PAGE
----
San Andreas (2015)

San Andreas
Director: Brad Peyton
Writer: Carlton Cuse
Cast: Dwayne Johnson, Carla Gugino, Alexandra Daddario, Ioan Gruffudd, Archie Panjabi, Paul Giamatti, Hugo Johnstone-Burt, Art Parkinson, Will Yun Lee, Kylie Minogue, Colton Haynes
Seen on: 29.5.2015

Plot:
Ray (Dwayne Johnson) is a rescue helicopter pilot, a father and most recently a divorcee. His ex-wife Emma (Carla Gugino) and their daughter Blake (Alexandra Daddario) just moved in with Emma’s new boyfriend Daniel (Ioan Gruffud) and anyway, Blake is about to move to college. But when the biggest earthquake in recent history hits the west coast, it becomes Ray’s only mission to save his family against all odds, even if said family is much less helpless than one might think.

[SPOILERS, at least if you can’t guess the plot from other movies of the same ilk]

On the surface San Andreas is pretty standard fare: as the world falls apart, the heroic dad saves his family and thus wins back his ex-wife (whose new boyfriend is an idiot anyway). And I wouldn’t blame anybody if they decided to leave it at that, throw their hands up in exasperation and maybe avoid the film altogether. But personally I thought that there was a little more to the film than appeared at first. Also, the special effects were really cool.

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Love, Rosie (2014)

Love, Rosie
Director: Christian Ditter
Writer: Juliette Towhidi
Based on: Cecelia Ahern‘s novel Where Rainbows End
Cast: Lily Collins, Sam Claflin, Suki Waterhouse, Tamsin Egerton, Art Parkinson, Christian Cooke

Plot:
Rosie (Lily Collins) and Alex (Sam Claflin) have always been best friends, so the thought that they might be in love with each other seems extremely weird. But every once in a while both have to think about it – only never at the same time. And every time either of them find themselves in love with the other, life just seems to have something completely different in mind for them. But despite all the very different developments in their lives, they keep coming back to each other.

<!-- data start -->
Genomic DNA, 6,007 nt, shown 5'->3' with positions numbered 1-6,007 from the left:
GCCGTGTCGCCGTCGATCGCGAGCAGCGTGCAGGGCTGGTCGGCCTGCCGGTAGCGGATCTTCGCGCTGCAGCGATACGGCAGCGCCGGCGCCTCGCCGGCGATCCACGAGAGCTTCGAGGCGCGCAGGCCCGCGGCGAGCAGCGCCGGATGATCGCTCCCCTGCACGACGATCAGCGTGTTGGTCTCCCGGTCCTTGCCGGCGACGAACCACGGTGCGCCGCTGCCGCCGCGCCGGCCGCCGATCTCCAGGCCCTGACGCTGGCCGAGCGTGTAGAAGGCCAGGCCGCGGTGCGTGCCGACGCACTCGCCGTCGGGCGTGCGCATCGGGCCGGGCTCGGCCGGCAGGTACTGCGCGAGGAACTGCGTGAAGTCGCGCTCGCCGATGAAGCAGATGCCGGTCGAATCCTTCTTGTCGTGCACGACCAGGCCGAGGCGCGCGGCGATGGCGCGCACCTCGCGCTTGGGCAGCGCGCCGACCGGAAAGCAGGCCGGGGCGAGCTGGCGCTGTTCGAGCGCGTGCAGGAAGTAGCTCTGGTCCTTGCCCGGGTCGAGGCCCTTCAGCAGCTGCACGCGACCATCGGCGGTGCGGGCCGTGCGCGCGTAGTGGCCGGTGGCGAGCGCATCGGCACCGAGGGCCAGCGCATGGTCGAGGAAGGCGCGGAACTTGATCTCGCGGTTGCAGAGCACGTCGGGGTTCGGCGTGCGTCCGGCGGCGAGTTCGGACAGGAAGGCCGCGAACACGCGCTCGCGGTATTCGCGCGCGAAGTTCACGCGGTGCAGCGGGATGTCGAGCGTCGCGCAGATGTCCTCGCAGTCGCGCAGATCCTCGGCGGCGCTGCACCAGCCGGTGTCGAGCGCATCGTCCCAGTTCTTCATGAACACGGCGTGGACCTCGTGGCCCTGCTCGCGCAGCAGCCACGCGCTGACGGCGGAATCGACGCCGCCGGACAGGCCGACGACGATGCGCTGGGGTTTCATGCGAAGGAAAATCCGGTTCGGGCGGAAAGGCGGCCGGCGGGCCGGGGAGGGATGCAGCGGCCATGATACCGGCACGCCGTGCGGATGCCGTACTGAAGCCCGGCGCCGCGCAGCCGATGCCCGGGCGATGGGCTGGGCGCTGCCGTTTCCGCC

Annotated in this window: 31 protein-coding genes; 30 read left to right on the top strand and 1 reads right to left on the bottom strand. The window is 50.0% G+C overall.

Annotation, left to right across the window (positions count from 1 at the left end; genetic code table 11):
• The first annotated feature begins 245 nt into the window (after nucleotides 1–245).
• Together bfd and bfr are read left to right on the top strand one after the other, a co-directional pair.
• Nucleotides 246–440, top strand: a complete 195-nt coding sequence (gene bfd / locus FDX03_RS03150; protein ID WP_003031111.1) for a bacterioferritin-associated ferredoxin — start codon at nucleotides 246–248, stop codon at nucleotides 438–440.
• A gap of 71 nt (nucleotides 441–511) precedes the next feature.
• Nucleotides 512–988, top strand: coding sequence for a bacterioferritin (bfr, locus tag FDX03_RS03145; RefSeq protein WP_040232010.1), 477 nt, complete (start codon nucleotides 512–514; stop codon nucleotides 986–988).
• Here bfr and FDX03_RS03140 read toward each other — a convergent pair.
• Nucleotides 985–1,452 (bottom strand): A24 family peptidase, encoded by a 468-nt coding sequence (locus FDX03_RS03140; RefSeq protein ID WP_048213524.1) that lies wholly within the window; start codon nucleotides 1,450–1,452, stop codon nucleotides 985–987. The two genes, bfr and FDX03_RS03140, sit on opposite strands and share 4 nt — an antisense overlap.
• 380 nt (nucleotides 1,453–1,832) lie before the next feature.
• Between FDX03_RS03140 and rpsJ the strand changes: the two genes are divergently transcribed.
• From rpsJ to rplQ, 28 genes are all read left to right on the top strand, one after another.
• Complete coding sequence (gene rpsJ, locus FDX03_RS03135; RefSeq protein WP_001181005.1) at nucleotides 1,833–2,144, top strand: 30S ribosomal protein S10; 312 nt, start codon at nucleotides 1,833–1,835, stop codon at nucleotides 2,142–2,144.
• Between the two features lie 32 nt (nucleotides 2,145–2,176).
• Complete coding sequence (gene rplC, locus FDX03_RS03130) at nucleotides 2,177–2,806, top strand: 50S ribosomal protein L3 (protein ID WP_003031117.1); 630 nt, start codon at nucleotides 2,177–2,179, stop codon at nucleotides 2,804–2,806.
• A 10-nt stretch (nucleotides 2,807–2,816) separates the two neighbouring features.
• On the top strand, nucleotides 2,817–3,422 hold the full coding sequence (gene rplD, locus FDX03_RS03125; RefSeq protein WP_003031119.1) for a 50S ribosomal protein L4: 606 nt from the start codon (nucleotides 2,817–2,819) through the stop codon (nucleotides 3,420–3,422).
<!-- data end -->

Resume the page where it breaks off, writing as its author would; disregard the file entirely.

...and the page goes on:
Love, Rosie is exactly what you’d expect from a Cecilia Ahern-based RomCom. That is to say, prepare for romance, sweetness and tears and if you don’t think too hard about it, you’ll leave the cinema completely satisfied.

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Dracula Untold (2014)

Dracula Untold
Director: Gary Shore
Writer: Matt Sazama, Burk Sharpless
Based on: Bram Stoker‘s novel (in the loosest sense of “based”)
Cast: Luke Evans, Sarah Gadon, Dominic Cooper, Art Parkinson, Charles Dance, Diarmaid Murtagh, Thor Kristjansson

Plot:
When Vlad (Luke Evans) was a child he was enslaved by the Turks, despite being a prince, to ensure his father’s allegiance. He was raised to be a soldier and became such a good one that people nicknamed him The Impaler and he is finally allowed to return home. But when the Turks call for slave soldiers again, Vlad cannot consent – which means war. To be able to defend his family and his country better, Vlad makes a deal with a monster (Charles Dance) in a cave: for three days he will have the strength and abilities of a vampire while still alive. If he can resist the temptation to drink human blood in that time, he’ll even return to being human. But will three days be enough to defet the Turks?

I know going in that Dracula Untold was going to be the kind of film where I’d need vodka, so I wisely packed it. Rarely have I been so glad about my foresight because I needed every damn drop of it. In short, the film was really, really bad.

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Dark Touch (2013)

Dark Touch
Director: Marina de Van
Writer: Marina de Van
Cast: Missy Keating, Marcella Plunkett, Padraic Delaney, Art Parkinson, Ella Hayes
Part of: /slash Filmfestival

[TW: Child Abuse – no explicit mention of it in this review, but it’s in the film, also not very explicitly but unmistakable]

Plot:
Niamh (Missy Keating) lives with her family in a house in which weird tstuff is happening – things are moving that shouldn’t move at all. And then one night, the house attacks the family. It is destroyed in the process and Niamh is the only one to survive. But the troubles seem to be following her even to her new foster family.

Ugh, Dark Touch was fantastic but one of those films where you really feel that you need a drink after you’ve seen it. It’s painful and really, really good.

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